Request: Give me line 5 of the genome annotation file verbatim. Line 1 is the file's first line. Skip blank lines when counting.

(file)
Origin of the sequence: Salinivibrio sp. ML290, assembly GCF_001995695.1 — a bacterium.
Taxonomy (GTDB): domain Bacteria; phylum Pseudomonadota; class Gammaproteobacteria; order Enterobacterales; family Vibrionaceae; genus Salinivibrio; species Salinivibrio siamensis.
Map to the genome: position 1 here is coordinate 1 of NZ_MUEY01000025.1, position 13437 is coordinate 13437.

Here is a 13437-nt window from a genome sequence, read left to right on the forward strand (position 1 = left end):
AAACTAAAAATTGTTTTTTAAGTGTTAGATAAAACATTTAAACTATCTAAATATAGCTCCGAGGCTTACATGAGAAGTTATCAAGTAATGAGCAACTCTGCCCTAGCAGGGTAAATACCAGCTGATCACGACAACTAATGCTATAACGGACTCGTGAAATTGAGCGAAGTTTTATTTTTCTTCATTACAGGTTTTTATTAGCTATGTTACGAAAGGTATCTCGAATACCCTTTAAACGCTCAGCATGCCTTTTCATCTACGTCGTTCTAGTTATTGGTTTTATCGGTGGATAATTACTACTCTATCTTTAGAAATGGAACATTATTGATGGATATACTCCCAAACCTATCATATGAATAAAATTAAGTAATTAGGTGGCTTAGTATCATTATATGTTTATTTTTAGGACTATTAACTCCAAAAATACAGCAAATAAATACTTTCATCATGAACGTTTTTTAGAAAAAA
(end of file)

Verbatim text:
AAACTAAAAATTGTTTTTTAAGTGTTAGATAAAACATTTAAACTATCTAAATATAGCTCCGAGGCTTACATGAGAAGTTATCAAGTAATGAGCAACTCTGCCCTAGCAGGGTAAATACCAGCTGATCACGACAACTAATGCTATAACGGACTCGTGAAATTGAGCGAAGTTTTATTTTTCTTCATTACAGGTTTTTATTAGCTATGTTACGAAAGGTATCTCGAATACCCTTTAAACGCTCAGCATGCCTTTTCATCTACGTCGTTCTAGTTATTGGTTTTATCGGTGGATAATTACTACTCTATCTTTAGAAATGGAACATTATTGATGGATATACTCCCAAACCTATCATATGAATAAAATTAAGTAATTAGGTGGCTTAGTATCATTATATGTTTATTTTTAGGACTATTAACTCCAAAAATACAGCAAATAAATACTTTCATCATGAACGTTTTTTAGAAAAAA